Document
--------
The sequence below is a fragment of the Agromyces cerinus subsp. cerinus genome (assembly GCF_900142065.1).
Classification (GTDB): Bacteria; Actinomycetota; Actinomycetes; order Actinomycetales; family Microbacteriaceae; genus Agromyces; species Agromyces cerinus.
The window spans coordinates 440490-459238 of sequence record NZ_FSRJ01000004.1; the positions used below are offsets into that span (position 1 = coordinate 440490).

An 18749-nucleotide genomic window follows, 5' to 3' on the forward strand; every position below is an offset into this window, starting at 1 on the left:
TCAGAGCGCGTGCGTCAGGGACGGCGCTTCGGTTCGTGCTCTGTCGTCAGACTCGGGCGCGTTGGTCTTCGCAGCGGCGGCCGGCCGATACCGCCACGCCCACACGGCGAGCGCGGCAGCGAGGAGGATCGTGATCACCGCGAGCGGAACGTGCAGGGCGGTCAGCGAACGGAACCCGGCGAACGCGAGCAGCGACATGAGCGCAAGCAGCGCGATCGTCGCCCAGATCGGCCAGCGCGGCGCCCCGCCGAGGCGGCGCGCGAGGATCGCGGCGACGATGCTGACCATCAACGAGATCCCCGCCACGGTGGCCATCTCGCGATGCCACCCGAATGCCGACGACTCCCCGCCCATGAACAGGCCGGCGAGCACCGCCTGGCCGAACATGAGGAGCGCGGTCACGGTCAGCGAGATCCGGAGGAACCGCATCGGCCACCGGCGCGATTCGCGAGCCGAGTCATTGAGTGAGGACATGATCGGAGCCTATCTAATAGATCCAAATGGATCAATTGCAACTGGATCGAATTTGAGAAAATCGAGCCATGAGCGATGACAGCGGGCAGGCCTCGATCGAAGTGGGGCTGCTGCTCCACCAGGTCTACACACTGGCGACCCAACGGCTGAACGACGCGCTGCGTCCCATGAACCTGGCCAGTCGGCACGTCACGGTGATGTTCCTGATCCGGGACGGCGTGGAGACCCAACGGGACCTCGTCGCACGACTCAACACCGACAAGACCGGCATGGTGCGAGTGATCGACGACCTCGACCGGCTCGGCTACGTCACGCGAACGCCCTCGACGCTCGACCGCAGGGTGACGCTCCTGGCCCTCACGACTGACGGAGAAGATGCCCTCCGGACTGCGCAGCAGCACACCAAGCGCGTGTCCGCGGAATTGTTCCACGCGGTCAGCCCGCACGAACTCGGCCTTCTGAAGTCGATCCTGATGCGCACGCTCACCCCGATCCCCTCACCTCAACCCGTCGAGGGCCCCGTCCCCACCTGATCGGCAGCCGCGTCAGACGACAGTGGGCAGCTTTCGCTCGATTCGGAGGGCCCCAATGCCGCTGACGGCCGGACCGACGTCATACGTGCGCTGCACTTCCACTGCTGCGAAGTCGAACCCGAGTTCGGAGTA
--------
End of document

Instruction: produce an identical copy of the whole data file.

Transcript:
The sequence below is a fragment of the Agromyces cerinus subsp. cerinus genome (assembly GCF_900142065.1).
Classification (GTDB): Bacteria; Actinomycetota; Actinomycetes; order Actinomycetales; family Microbacteriaceae; genus Agromyces; species Agromyces cerinus.
The window spans coordinates 440490-459238 of sequence record NZ_FSRJ01000004.1; the positions used below are offsets into that span (position 1 = coordinate 440490).

An 18749-nucleotide genomic window follows, 5' to 3' on the forward strand; every position below is an offset into this window, starting at 1 on the left:
TCAGAGCGCGTGCGTCAGGGACGGCGCTTCGGTTCGTGCTCTGTCGTCAGACTCGGGCGCGTTGGTCTTCGCAGCGGCGGCCGGCCGATACCGCCACGCCCACACGGCGAGCGCGGCAGCGAGGAGGATCGTGATCACCGCGAGCGGAACGTGCAGGGCGGTCAGCGAACGGAACCCGGCGAACGCGAGCAGCGACATGAGCGCAAGCAGCGCGATCGTCGCCCAGATCGGCCAGCGCGGCGCCCCGCCGAGGCGGCGCGCGAGGATCGCGGCGACGATGCTGACCATCAACGAGATCCCCGCCACGGTGGCCATCTCGCGATGCCACCCGAATGCCGACGACTCCCCGCCCATGAACAGGCCGGCGAGCACCGCCTGGCCGAACATGAGGAGCGCGGTCACGGTCAGCGAGATCCGGAGGAACCGCATCGGCCACCGGCGCGATTCGCGAGCCGAGTCATTGAGTGAGGACATGATCGGAGCCTATCTAATAGATCCAAATGGATCAATTGCAACTGGATCGAATTTGAGAAAATCGAGCCATGAGCGATGACAGCGGGCAGGCCTCGATCGAAGTGGGGCTGCTGCTCCACCAGGTCTACACACTGGCGACCCAACGGCTGAACGACGCGCTGCGTCCCATGAACCTGGCCAGTCGGCACGTCACGGTGATGTTCCTGATCCGGGACGGCGTGGAGACCCAACGGGACCTCGTCGCACGACTCAACACCGACAAGACCGGCATGGTGCGAGTGATCGACGACCTCGACCGGCTCGGCTACGTCACGCGAACGCCCTCGACGCTCGACCGCAGGGTGACGCTCCTGGCCCTCACGACTGACGGAGAAGATGCCCTCCGGACTGCGCAGCAGCACACCAAGCGCGTGTCCGCGGAATTGTTCCACGCGGTCAGCCCGCACGAACTCGGCCTTCTGAAGTCGATCCTGATGCGCACGCTCACCCCGATCCCCTCACCTCAACCCGTCGAGGGCCCCGTCCCCACCTGATCGGCAGCCGCGTCAGACGACAGTGGGCAGCTTTCGCTCGATTCGGAGGGCCCCAATGCCGCTGACGGCCGGACCGACGTCATACGTGCGCTGCACTTCCACTGCTGCGAAGTCGAACCCGAGTTCGGAGTA